My neighbor shot a rabbit last summer, and reverently buried its carcass in the vegetable garden that it loved to haunt. I do not plan to do that.

I think next year I will have to go back to planting hot peppers.

My tomato plants stand festooned with beautiful green fruits. As each fruit turns red, though, I see that about half of have blossom-end rot, a condition just as disgusting as its name. I suppose I could still salvage one bite from most of these tomatoes, but in practice I throw them into the compost bin.

A farmer would not tolerate that level of failure. If I depended on those plants for my living, I would have to test the soil to find out what nutrient my tomatoes need. Dilettante that I am, I found on the Internet that eggshells in the soil may serve to prevent blossom-end rot, so I just may bury some eggshells before next season.   A serious farmer would have to find the right poison to protect the zucchini plants. I do not want to spread poison in my garden, even to protect the zucchini plants, so I do not bother to find out what kind of poison would work.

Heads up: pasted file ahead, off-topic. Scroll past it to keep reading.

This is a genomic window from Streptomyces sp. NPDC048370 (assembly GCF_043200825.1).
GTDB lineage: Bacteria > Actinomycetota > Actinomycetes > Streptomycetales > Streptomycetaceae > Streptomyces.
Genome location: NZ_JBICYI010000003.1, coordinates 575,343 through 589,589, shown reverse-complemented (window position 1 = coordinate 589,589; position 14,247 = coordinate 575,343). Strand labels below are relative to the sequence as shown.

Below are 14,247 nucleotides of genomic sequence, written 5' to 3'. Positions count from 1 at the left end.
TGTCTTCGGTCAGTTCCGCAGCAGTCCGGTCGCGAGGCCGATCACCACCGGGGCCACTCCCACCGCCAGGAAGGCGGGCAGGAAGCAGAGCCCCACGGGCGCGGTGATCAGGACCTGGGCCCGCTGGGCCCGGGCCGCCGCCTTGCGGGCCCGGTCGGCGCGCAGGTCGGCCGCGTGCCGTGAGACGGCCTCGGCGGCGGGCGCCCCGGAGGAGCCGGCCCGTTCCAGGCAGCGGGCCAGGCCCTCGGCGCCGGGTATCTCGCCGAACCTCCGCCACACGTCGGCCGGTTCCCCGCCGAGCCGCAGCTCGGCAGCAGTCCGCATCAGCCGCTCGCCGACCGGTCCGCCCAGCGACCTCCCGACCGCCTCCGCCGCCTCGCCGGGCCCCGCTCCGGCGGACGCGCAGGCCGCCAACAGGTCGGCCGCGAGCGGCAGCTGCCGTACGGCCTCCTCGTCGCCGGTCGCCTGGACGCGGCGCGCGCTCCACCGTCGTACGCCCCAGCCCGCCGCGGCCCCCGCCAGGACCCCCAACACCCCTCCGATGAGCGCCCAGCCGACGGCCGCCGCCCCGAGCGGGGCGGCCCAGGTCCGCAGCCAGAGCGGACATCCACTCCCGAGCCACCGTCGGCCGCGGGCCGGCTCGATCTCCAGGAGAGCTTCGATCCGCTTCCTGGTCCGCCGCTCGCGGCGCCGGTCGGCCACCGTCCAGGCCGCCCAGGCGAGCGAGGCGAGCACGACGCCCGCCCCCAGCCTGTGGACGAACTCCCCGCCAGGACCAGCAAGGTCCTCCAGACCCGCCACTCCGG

The garden has produced some successes this year. I collected all the scallions my wife could use for cooking, and then gave away baskets and baskets of scallions. The currant bushes produced a fine crop of jewel-like sweet-and-sour fruits, which I enjoyed juicing with the wine press. I have harvested a good collection of garlic bulbs. The kale looks sturdy. Whether these successes count as adequate recompense for the hours of work in the garden, I do not know, but then, I enjoy working in the garden.

In sum, my garden has produced some food; it will not win any awards.

Looking at my partially ruined, perhaps-good-enough garden, I remember that I am a couple of years short of my seventieth birthday. Perhaps I have many active years left to live. Perhaps few. I can, with effort, remember endeavors that I have undertaken which bore fruit, and others which did not. I can wonder about projects in which I never did invest much effort, which, predictably, stayed at might-have-been. Some acquaintances have devoted their lives to accomplishing great things; I can look up at them with admiration. Some never had a chance. Others have made messes of their lives in one way or another.